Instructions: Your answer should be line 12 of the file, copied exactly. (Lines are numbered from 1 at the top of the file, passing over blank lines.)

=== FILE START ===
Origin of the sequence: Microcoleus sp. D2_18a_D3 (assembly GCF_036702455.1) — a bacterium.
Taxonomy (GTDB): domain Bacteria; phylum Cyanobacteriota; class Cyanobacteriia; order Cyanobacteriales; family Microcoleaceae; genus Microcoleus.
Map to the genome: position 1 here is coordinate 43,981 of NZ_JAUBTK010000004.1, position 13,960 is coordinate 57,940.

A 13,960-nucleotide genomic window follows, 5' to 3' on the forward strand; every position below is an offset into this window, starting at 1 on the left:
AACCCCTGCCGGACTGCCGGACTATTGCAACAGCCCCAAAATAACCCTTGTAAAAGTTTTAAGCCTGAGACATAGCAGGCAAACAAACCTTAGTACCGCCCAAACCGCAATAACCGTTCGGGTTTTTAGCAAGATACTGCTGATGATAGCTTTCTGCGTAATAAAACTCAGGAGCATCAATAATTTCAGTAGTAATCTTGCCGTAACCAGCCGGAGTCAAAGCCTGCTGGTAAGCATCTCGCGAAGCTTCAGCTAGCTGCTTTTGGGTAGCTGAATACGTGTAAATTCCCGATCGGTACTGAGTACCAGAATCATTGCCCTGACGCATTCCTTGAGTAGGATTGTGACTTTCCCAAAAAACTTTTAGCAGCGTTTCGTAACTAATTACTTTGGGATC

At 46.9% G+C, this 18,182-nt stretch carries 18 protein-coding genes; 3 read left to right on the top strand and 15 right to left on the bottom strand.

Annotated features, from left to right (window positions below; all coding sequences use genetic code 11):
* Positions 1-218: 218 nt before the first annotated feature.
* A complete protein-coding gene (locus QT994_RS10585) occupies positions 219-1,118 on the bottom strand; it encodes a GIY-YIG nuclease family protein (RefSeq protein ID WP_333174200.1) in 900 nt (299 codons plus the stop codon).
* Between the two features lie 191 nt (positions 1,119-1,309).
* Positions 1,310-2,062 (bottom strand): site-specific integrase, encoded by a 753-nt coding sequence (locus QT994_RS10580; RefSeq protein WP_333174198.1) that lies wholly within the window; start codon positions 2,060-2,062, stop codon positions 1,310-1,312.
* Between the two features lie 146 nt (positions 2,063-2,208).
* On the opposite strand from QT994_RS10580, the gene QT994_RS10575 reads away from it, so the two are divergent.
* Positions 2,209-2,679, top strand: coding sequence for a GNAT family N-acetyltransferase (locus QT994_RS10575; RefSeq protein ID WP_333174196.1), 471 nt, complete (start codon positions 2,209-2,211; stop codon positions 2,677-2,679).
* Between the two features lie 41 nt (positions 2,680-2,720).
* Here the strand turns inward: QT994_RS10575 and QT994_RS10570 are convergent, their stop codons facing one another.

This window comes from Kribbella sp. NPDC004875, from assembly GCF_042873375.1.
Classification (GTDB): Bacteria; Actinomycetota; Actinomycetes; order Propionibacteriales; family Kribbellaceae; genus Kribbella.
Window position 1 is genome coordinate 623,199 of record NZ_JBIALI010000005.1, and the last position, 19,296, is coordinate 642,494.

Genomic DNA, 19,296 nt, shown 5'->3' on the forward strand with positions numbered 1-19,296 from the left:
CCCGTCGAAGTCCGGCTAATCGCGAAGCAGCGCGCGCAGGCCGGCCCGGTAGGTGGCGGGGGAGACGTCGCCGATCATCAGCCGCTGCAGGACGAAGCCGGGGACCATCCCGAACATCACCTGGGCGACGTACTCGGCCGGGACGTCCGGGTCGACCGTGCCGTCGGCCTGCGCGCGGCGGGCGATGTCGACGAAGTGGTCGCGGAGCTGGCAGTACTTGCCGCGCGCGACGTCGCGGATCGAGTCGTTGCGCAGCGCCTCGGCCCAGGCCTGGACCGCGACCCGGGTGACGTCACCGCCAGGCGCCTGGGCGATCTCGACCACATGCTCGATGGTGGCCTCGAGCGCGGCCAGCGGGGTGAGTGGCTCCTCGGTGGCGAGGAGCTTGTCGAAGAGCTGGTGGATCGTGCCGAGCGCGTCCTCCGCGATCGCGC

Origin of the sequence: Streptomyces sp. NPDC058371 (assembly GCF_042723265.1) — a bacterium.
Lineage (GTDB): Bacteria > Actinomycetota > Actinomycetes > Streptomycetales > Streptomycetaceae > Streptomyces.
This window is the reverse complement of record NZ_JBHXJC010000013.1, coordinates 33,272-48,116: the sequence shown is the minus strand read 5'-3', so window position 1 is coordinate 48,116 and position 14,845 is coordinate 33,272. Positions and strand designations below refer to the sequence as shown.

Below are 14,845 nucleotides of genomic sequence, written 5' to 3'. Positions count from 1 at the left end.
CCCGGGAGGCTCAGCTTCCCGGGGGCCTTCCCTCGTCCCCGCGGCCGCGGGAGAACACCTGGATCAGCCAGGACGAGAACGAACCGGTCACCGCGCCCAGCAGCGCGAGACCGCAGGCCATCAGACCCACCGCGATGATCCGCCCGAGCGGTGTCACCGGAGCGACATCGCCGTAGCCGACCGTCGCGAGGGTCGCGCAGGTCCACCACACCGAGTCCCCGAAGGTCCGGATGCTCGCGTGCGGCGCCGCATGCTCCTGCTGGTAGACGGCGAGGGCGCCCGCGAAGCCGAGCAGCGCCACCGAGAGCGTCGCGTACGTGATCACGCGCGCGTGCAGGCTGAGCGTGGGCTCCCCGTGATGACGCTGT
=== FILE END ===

* Between the two features lie 146 nt (positions 2,063-2,208).